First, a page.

Even in peaceful Tanganyika, there is evidence of this instinct stirring. Whenever members of the more vigorous and Westernized tribes have come into areas where the ethnic majority is more backward, there is a desire to eject the alien African. This is most pronounced in Kenya, where Bantu, Nilotic, and Nilo-Hamitic tribes are uncomfortably bunched together. Masai elders assembled at Ngong have called for the deportation of “Kikuyus and members of other undesirable tribes" from their reserve; the Kipsigis of Kericho make everyone nervous by holding practice rallies with their spears, drums, and bows and arrows to persuade the Luo workers on the big tea estates to go away.
The religions issue
In Uganda, by contrast, the threat to civil order is more of a feudal nature. The nineteenth-century Western explorers and missionaries, beginning with Stanley, uncovered in Baganda and Bunyoro a remarkable pair of intricate medieval state systems. In a bewildering series of moves at the end of the century, the odd assortment of European and Arab missionaries and gunrunners who had broken the seal of these mysterious kingdoms participated in a three-sided religious war inside Baganda, involving Catholic, Protestant, and Muslim parties, while the British also helped the Baganda conquer territory from Bunyoro.
The recession of British colonialism is uncovering these sixty-year-old fissures. Further, the legacy of the missionary wars has been a persistent and tiresome involvement of religion in Uganda politics, which is unusual in Africa. The Democratic Party, whose chairman, Benedicto Kiwanuka, became Uganda’s first Prime Minister in March, is almost entirely based on Catholic support. The Uganda National Congress, on the other hand, is largely Protestant. The religious issue has therefore played a prominent part in elections.
The attitude of the British colonial administration toward nationalist political parties has lacked consistency over the years. Until the recent speedup of the trend toward independence, the administrative instinct lias been to harass if not actually to suppress the party system. This is understandable, since oppositional politics, being by its nature agitative and irreverent, does not go well with paternalism.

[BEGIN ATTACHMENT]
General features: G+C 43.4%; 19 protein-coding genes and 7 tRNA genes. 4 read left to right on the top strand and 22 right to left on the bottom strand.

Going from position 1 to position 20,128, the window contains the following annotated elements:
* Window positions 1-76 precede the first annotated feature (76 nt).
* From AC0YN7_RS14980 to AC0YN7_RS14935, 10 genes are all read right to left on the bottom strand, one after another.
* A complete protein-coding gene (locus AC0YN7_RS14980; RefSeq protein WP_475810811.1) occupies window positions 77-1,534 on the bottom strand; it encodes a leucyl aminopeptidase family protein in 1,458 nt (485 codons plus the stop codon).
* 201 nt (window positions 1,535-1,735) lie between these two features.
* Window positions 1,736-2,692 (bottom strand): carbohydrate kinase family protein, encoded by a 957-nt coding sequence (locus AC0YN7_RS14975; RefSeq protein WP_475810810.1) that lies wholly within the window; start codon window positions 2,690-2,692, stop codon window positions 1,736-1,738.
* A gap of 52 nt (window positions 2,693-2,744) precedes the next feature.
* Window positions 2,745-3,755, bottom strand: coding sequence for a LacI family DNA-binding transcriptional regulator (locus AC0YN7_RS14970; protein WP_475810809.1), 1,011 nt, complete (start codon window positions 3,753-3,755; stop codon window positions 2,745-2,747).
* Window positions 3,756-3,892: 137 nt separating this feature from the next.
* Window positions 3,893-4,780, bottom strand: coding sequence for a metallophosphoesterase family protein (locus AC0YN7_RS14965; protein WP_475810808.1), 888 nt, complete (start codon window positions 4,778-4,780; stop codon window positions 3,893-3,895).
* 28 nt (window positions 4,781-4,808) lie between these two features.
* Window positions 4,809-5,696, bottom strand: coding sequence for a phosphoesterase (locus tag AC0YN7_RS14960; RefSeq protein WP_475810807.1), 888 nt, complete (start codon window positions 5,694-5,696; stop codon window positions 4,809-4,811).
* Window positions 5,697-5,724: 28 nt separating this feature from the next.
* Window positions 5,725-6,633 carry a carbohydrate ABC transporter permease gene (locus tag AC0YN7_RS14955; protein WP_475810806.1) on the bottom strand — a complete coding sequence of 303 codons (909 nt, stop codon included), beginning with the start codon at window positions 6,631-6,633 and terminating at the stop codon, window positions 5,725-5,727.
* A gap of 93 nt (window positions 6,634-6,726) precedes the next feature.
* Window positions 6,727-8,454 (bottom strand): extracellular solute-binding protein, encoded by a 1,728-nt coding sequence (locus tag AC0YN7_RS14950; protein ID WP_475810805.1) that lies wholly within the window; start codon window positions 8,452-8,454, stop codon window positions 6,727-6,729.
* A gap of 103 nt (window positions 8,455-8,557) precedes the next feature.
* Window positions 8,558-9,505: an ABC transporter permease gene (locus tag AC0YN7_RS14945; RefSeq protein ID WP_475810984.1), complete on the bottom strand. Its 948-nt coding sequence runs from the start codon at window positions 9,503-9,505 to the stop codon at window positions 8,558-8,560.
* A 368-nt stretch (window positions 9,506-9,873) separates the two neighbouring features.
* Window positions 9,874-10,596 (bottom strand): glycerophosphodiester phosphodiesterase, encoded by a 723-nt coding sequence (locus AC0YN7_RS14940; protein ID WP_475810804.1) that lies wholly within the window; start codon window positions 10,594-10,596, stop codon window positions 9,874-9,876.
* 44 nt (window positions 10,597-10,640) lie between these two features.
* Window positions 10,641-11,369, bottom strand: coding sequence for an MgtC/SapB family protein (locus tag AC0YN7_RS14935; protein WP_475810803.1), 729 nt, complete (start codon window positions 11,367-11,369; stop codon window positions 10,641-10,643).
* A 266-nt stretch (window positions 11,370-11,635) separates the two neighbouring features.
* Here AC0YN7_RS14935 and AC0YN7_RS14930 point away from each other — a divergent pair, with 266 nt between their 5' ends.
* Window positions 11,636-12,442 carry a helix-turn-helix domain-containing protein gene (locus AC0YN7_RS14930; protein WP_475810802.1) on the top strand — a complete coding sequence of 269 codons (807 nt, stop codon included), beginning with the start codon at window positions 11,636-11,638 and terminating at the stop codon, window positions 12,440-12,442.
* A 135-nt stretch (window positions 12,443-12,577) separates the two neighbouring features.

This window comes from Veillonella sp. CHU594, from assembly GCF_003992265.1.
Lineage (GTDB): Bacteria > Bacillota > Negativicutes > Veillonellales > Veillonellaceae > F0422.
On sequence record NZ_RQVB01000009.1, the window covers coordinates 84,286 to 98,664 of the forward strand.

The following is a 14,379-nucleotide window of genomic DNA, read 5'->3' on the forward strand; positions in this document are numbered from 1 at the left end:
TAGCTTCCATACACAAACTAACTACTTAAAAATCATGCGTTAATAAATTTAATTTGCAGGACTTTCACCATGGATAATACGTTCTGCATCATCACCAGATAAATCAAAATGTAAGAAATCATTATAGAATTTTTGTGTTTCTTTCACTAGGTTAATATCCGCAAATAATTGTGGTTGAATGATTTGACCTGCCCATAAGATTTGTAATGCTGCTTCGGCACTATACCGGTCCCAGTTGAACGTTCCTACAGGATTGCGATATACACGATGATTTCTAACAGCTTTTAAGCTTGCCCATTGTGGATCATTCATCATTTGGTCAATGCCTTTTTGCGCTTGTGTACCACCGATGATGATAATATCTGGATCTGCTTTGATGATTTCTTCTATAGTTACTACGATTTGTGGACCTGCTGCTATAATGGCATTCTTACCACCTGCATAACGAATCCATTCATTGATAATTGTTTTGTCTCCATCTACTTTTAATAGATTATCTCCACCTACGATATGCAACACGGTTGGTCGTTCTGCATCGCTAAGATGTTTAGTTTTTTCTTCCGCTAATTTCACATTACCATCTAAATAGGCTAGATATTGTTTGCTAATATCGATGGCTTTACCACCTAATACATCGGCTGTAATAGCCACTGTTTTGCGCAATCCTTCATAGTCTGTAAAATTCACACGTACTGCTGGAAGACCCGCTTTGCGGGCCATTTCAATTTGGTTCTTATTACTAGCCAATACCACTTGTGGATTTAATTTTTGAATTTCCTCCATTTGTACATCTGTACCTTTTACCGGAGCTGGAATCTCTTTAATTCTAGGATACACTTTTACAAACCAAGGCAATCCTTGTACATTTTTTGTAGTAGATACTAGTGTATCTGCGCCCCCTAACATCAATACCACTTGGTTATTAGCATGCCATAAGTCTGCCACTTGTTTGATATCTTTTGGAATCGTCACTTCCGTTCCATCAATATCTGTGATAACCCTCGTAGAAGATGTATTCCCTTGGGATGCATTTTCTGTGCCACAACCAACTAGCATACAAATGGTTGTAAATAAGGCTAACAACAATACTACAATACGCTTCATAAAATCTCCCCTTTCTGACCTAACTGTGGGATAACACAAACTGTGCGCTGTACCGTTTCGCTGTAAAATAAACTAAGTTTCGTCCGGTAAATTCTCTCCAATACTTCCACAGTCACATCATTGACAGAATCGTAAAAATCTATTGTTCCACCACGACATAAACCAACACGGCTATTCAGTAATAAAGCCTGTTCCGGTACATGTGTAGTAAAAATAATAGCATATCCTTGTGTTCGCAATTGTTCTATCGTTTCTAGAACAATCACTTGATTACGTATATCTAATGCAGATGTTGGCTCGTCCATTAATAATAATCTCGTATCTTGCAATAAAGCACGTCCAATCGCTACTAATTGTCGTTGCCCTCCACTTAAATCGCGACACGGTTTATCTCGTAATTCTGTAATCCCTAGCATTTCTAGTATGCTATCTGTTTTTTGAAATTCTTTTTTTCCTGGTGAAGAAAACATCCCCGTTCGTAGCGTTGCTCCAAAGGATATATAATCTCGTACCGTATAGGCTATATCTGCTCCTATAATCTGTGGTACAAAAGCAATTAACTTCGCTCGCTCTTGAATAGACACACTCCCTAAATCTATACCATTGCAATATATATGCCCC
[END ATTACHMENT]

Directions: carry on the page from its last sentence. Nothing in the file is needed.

The new orthodoxy is that, since African colonies are heading speedily toward what is still, rather faintly, expected to be a Westminsterstyle democracy, it is high time that political parties were formed to operate it. The political party, which was such a short time ago so unrespectable, is now expected by policy makers, both African and British, to carry an exceedingly portentous load — to be the conscious instrument of social realignment, without which political independence might land East Africa in Congolike anarchy. Only the party, it is held, can cut across tribal limits and bind people’s emotions to national leaders and objectives.
Tanganyika’s mass party
In some ways, Tanganyika has come up with the ideal solution for, at any rate, the early days of independence. TANU (Tanganyika African National Union), Julius Nyerere’s creation, is organized nontribally; while it was growing up it had to compete against other parties, which were then given a chance, but at the elections it captured all the seats. This does not preclude lively debating in the Assembly.
Nyerere’s essentially democratic, though somewhat schoolmasterly, temperament and personal modesty are reassuring. When his policy of offering Tanganyika citizenship to Commonwealth citizens with five years’ residence was sharply attacked as too liberal, he invited the Assembly to take a free vote without party discipline and offered to resign if defeated. The administration has a tendency to treat members of the rather pathetic opposition party, the African National Congress, distantly, as ignorant nobodies; and, given TANU’s monopoly on elected office, it might seem a little superfluous for Rashidi Kawawa, who succeeded Nyerere as Prime Minister in January, to threaten to ban any political party that attempts to build itself up on a religious basis.
In principle, the British favor the two-party system, but TANU’s performance displays the merits of the well-organized mass party as a nation builder without the awful embarrassment to the Commonwealth in general of Nkrumah’s authoritarian style of leadership. Tanganyika is now planning to become a republic by the end of the year, but is expected to hold a general election before changing its status. Nyerere meanwhile is devoting himself to work as a national political leader.
Two-party system in Uganda